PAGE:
Only days after his appointment as Indonesian president, Abdurrahman Wahid has sketched out the main lines of his term of office: the promotion of foreign investment and free market reforms; a nationalist appeal for a “stronger Indonesia,” and closer ties with Japan, China and the Association of South East Asian Nations (ASEAN). He was speaking in Bali on Sunday at a three-day conference of foreign businessmen, diplomats and academics organised by economic consultants Van Zorge Heffernan & Associates.
Wahid promised his government would foster private enterprise and encourage foreign investors to help the country out of its present economic crisis. “We have to live with a free, open international trade system where companies are motivated by profits,” he said. “We are not able to make it on our own without capital from outside.”
He also made a rhetorical appeal to the country's millions of unemployed and poor, saying that raising people's living standards was “the key to the future”. At the same time, however, Wahid has pledged to implement the International Monetary Fund's economic prescriptions, which include the extensive restructuring of finance and industry, severe limits on government spending, the ending of price subsidies and further privatisations.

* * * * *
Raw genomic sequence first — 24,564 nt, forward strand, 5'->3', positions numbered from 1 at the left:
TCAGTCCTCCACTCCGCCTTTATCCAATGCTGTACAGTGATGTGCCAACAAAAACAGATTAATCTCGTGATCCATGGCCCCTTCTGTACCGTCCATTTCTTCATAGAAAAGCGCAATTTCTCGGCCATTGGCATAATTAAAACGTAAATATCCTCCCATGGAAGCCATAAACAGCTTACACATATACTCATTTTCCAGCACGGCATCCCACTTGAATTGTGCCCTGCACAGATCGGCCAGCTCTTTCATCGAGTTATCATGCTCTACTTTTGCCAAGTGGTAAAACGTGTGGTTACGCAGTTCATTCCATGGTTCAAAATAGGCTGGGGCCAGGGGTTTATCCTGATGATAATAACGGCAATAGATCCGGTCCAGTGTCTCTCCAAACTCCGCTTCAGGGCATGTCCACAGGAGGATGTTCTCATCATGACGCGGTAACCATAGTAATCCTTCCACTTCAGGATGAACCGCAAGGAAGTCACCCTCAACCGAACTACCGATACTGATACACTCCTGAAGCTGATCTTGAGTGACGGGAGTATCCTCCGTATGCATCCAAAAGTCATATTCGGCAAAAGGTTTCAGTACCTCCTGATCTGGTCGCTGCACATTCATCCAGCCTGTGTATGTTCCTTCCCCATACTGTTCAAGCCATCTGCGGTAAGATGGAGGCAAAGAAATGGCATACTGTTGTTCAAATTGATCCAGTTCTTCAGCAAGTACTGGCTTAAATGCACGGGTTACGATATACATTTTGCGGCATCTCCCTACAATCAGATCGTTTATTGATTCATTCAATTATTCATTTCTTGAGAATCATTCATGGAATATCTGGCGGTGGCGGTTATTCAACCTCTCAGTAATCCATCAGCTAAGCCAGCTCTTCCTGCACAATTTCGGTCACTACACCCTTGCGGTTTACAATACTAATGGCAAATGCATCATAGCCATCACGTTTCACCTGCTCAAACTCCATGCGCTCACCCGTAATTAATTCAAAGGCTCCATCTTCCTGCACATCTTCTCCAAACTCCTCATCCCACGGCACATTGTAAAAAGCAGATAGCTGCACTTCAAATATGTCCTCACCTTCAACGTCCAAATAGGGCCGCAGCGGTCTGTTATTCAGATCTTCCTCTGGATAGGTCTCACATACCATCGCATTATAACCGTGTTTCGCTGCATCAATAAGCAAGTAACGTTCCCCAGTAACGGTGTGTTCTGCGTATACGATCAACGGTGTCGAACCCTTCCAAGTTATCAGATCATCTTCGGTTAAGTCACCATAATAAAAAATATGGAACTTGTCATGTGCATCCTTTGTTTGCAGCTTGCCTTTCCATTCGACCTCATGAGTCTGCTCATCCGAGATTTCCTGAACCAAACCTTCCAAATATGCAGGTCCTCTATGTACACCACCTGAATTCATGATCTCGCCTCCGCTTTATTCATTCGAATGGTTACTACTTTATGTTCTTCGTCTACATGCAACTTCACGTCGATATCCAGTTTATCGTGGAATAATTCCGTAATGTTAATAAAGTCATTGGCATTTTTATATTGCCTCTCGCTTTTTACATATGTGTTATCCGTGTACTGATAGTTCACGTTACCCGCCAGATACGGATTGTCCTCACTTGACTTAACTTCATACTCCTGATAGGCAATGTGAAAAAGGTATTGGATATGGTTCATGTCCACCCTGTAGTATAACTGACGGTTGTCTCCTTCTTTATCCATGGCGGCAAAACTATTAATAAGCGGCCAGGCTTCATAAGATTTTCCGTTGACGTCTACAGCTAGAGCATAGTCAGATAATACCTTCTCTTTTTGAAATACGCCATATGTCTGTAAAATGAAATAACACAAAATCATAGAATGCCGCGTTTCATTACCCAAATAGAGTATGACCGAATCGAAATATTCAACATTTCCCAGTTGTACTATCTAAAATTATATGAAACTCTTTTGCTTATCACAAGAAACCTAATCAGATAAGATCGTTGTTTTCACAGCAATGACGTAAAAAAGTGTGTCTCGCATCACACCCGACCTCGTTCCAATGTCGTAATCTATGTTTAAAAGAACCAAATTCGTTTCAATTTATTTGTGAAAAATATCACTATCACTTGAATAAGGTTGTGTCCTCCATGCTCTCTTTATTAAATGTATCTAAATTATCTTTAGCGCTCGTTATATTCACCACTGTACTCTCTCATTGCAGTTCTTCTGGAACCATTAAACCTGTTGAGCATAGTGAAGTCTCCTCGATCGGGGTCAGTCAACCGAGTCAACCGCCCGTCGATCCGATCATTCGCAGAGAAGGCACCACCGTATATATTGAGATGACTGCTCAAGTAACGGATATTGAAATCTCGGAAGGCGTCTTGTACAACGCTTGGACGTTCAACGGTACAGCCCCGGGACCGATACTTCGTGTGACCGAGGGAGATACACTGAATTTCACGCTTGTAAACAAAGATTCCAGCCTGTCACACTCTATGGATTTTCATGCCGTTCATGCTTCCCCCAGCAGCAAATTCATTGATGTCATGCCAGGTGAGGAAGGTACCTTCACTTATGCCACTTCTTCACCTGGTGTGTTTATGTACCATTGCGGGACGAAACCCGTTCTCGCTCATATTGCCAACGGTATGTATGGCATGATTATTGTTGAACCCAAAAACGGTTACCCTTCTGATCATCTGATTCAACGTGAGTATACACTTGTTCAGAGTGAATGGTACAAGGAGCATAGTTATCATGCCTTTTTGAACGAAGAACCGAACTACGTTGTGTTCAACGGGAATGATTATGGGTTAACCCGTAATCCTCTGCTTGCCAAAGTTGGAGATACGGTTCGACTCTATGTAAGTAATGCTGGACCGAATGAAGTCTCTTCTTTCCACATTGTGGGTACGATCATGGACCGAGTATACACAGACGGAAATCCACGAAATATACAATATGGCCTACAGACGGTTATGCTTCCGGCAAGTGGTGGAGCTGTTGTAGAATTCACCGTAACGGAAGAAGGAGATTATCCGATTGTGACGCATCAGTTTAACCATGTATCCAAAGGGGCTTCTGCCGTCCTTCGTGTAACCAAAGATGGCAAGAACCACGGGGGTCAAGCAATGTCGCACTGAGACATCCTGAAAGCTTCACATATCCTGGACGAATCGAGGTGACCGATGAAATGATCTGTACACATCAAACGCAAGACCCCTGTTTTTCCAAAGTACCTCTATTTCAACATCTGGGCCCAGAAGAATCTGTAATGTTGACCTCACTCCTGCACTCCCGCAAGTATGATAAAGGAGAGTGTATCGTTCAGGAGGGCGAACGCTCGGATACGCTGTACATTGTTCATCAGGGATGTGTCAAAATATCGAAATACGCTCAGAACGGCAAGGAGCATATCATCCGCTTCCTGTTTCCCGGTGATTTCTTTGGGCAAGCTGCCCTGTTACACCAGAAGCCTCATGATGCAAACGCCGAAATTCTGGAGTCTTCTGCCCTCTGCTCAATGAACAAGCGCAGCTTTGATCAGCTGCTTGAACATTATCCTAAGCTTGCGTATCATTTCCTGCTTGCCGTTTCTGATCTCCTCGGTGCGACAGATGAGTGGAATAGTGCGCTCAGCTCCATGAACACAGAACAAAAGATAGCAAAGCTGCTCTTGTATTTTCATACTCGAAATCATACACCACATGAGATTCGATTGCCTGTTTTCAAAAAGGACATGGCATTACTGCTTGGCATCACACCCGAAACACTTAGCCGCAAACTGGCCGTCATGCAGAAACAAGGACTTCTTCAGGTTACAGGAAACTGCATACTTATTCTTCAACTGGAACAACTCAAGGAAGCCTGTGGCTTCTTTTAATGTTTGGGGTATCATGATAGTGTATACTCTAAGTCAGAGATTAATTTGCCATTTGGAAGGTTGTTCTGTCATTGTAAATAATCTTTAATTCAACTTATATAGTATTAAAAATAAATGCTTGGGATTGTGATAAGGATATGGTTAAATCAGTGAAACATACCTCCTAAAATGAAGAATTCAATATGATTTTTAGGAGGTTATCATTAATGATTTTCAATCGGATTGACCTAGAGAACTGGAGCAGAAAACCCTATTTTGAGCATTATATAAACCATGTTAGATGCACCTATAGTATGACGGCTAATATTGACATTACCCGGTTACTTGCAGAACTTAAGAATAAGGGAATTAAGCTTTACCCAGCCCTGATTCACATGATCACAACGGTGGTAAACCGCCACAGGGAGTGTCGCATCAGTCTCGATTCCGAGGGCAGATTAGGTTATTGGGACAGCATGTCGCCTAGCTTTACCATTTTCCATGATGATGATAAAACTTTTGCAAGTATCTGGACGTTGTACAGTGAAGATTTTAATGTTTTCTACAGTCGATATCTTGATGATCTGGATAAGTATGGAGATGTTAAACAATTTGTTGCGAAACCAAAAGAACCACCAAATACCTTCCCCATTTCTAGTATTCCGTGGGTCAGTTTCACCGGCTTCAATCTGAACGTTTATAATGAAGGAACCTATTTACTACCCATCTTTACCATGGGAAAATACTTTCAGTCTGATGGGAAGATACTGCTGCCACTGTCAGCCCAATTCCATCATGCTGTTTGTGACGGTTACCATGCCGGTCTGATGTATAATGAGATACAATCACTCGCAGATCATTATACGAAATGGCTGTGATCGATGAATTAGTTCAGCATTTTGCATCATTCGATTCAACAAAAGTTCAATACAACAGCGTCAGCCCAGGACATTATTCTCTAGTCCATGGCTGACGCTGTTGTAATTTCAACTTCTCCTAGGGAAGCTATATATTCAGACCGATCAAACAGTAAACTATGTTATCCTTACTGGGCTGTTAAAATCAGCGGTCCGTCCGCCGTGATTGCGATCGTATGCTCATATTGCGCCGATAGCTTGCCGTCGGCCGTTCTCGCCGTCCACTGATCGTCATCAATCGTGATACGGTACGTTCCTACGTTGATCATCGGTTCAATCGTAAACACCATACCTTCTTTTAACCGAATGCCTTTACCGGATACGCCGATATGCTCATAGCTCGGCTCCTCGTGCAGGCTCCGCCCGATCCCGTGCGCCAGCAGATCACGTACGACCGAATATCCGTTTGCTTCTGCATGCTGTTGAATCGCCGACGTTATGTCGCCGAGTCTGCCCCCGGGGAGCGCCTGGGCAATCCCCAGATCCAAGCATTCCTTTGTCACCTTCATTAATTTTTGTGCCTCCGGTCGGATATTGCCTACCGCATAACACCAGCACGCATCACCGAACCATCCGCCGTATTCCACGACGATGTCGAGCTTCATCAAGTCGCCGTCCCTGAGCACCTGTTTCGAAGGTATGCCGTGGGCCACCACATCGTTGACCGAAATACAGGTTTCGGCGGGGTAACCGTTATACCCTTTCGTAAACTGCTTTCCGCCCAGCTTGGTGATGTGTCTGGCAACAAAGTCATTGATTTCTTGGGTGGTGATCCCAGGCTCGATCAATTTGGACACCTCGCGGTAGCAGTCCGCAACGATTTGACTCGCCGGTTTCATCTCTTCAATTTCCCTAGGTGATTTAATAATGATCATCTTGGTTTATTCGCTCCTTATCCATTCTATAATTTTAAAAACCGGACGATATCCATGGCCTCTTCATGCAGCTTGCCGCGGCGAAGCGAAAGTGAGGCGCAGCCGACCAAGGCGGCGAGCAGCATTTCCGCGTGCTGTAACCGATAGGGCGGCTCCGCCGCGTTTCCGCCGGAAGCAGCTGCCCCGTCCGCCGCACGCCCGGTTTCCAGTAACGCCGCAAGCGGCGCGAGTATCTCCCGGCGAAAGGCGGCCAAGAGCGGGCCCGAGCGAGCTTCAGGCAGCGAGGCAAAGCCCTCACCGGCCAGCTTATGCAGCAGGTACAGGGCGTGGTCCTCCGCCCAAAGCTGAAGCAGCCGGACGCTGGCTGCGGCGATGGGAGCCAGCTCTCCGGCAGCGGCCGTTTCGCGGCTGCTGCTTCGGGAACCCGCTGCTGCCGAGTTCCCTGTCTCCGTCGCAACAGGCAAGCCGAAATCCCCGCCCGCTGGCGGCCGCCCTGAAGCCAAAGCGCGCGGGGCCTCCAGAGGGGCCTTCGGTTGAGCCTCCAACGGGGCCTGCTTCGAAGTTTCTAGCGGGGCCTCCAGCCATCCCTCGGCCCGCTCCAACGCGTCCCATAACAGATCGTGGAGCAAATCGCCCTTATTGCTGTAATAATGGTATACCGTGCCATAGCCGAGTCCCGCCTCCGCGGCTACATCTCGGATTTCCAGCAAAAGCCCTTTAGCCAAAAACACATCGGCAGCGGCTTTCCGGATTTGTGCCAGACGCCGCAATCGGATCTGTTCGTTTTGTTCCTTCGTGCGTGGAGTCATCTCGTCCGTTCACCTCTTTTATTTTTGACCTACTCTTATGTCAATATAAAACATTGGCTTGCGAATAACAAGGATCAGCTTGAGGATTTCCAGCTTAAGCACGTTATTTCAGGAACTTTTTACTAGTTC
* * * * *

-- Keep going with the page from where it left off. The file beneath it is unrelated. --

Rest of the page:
Such measures will only intensify social tensions as jobs are lost and living standards continue to decline. Last year the Indonesian economy contracted by a massive 13 percent and, according to the World Bank's conservative estimates, 20 percent of the population of 210 million live below the austere official poverty line.
IMF Managing Director Michel Camdessus last week welcomed Wahid's win, saying: “The IMF looks forward to working with the new president and his administration on building on the macroeconomic gains so far.” The IMF suspended loans to Indonesia from its $42 billion rescue package following the eruption of the Bank Bali scandal implicating close associates of the previous president B.J. Habibie. IMF deputy director Stanley Fischer said he hoped the funds would resume “relatively soon, in a matter of weeks”.